As part of your dog’s physical exam, your veterinarian will take skin samples and skin scrapings to send to a lab for bacterial and fungal cultures. If the skin biopsy shows that skin cells are separating from each other (acantholytic), this is diagnostic for pemphigus. Direct immunofluorescence of skin samples using fluorescent dyes can also be used to demonstrate antibodies. Your veterinarian may also take fluid samples from your dog’s joints to check for lupus.


Unless your dog is suffering from multiple organ dysfunction caused by lupus, treatment may be performed on an outpatient basis. Antibiotics will be prescribed by your veterinarian if a bacterial or fungal infection is present. Immunosuppressive medication is often prescribed for autoimmune disorders. Your veterinarian may refer you to a veterinary ophthalmologist if your dog’s eyes are affected. Unless topical medications or ointments have been specifically prescribed by your veterinarian for your pet, any preparation should be avoided.

Living and Management

You will need to protect your dog from exposure to the sun if it has been diagnosed with systemic lupus erythematosus, discoid lupus erythematosus, or pemphigus erythematosus. You can easily apply a water resistant sunblock with an SPF of greater than 30 to depigmented areas of your dog’s skin for walks or days out n the sun. If your dog is exposed to plastic or rubber dishes (especially if the dishes have roughened edges which might cause abrasions), they will need to be replaced.

If your dog’s skin condition worsens, you will need to contact your veterinarian, since it may indicate something more serious that is underlying the skin condition, such as a spreading infection. Your veterinarian will schedule follow-up appointments as necessary to monitor your dog’s skin ailment. Animals that are taking immunosuppressive medications (for autoimmune diseases) should have frequent blood work tests performed.

Tick Medicine Poisoning in Dogs

Amitraz Toxicosis in Dogs 

Amitraz toxicosis (or poisoning) occurs when a dog is overexposed to the pharmaceutical drug Amitraz (formamidine acaricide), which is commonly used in dog collars and in topical solutions for the prevention and eradication of ticks and to control demodex mite infections.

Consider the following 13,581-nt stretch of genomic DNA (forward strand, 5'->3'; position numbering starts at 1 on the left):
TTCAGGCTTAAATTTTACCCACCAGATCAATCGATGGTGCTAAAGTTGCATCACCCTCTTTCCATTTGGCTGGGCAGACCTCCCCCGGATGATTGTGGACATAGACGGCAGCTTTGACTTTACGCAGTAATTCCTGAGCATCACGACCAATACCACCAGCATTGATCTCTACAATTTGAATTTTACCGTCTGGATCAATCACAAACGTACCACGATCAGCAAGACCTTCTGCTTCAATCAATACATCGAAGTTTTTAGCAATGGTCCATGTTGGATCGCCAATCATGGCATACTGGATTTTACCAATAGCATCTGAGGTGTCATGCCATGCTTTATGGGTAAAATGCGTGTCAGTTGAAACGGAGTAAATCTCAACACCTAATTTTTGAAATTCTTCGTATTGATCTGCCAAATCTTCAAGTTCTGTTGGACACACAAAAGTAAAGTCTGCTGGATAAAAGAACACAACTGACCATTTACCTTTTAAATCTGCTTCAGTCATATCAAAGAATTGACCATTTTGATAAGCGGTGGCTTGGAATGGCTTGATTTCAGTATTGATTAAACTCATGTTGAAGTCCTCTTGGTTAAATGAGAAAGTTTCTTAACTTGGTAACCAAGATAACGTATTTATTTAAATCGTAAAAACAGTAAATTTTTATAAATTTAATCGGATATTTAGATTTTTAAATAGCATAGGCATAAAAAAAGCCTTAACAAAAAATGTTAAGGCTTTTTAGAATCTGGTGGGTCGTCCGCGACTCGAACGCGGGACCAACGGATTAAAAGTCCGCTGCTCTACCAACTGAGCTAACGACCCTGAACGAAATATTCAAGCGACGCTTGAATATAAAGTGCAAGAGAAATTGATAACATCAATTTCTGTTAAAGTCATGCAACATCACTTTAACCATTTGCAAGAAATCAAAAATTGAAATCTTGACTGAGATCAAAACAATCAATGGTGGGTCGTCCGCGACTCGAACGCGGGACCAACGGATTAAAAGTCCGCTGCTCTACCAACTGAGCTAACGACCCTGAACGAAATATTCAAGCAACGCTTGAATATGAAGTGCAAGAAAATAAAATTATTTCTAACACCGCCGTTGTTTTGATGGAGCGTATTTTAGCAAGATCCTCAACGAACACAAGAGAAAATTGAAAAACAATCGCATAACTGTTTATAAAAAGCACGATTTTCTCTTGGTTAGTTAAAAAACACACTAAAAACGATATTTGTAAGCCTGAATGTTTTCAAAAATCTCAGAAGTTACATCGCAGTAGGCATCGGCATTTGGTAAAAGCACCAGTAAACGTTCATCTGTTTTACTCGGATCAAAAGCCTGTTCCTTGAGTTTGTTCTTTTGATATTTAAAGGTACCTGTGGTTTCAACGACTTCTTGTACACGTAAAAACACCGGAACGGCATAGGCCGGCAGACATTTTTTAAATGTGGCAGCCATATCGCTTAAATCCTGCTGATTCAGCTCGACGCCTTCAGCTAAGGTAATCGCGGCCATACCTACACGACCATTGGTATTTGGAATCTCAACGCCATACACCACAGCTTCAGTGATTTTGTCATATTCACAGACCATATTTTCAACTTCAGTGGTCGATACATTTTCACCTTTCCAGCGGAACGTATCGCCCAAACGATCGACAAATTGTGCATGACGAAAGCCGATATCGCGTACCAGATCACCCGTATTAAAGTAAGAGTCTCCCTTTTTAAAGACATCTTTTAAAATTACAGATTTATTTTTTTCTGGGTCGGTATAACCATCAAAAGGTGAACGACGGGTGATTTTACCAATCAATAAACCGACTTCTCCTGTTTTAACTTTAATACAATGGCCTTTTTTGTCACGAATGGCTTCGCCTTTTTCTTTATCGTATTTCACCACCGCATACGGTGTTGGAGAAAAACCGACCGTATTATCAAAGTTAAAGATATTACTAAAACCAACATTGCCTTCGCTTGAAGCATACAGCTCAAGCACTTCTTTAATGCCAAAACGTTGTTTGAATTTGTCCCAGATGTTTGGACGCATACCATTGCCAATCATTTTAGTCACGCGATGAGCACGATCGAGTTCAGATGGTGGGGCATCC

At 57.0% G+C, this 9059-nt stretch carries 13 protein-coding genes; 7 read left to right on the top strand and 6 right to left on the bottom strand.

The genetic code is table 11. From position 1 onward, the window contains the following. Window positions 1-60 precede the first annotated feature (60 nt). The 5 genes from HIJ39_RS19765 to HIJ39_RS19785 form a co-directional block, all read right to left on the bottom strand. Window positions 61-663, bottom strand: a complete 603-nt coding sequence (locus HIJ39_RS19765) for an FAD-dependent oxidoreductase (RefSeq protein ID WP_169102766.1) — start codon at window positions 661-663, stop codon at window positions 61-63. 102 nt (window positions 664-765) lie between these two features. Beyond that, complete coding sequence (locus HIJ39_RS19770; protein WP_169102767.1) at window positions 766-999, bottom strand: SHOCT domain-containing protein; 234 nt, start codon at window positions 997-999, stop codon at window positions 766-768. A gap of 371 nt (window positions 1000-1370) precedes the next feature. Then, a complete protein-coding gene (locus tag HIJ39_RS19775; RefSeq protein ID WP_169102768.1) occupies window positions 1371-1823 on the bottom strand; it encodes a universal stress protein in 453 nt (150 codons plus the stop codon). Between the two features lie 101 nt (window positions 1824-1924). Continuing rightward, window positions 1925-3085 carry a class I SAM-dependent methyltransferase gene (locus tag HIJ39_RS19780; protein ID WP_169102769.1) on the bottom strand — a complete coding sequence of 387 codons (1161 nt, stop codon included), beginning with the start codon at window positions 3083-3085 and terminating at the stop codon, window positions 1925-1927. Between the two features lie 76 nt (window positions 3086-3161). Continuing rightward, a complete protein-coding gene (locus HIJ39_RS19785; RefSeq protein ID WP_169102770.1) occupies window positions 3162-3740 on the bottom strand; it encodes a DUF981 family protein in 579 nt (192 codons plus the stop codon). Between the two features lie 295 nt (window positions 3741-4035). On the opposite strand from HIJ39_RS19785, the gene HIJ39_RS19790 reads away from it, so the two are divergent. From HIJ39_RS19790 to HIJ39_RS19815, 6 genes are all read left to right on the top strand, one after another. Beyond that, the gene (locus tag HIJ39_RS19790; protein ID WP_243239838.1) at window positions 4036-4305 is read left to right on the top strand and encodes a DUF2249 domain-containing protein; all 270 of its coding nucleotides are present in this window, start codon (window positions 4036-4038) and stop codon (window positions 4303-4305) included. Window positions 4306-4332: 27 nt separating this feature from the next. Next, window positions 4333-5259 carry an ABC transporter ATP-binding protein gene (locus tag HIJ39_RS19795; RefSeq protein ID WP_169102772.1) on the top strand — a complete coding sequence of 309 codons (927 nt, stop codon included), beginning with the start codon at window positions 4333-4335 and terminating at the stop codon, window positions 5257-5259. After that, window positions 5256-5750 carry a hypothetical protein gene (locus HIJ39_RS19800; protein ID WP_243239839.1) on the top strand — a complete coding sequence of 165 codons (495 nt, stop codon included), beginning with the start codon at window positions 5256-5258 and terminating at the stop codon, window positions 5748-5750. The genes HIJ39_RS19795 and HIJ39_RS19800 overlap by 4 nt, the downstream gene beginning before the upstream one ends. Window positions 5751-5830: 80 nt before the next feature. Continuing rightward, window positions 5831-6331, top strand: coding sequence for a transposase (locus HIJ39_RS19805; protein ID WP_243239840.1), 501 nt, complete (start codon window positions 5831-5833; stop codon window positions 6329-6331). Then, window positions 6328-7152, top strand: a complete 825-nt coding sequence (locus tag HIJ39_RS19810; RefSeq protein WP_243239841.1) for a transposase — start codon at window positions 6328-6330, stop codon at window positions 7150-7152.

Toxic levels of this drug will affect the dog’s nervous, endocrine/metabolic, and gastrointestinal systems. Amitraz topical solutions usually contain 19.9 percent of the pharmaceutical in 10.6 ml bottles, while impregnated collars contain 9 percent of it in a 25-inch, 27.5 gram collar.

Symptoms and Types

The symptoms of Amitraz toxicosis develop acutely after the overexposure occurs — usually within two to six hours after the incidence. The most common symptoms include:

Vomiting Diarrhea Lethargy Weakness Staggering Disorientation Hypothermia Abdominal pain Light or severe depression

In severe cases where the correct treatment is not administered, Amitraz toxicosis may result in a comatose state or death.


Amitraz toxicosis can be caused in a number of ways. The most common cause of the condition is when a dog chews or ingests its own tick collar. It may also occur if an inadequately diluted Amitraz-containing solution is topically applied on the dog’s skin, or if the dog ingests the undiluted solution directly. If a diluted solution is topically applied in the proper way, Amitraz toxicosis occurs quite rarely.

Elderly, sick, diabetic or debilitated dogs and toy breeds are particularly vulnerable to this condition. Curious puppies are probably the most frequently affected victims.


If there has been a recent incidence of access or exposure to an Amitraz-containing solution or tick collar and your dog is displaying any of the symptoms of an overdose, your veterinarian will base the diagnosis on a physical exam.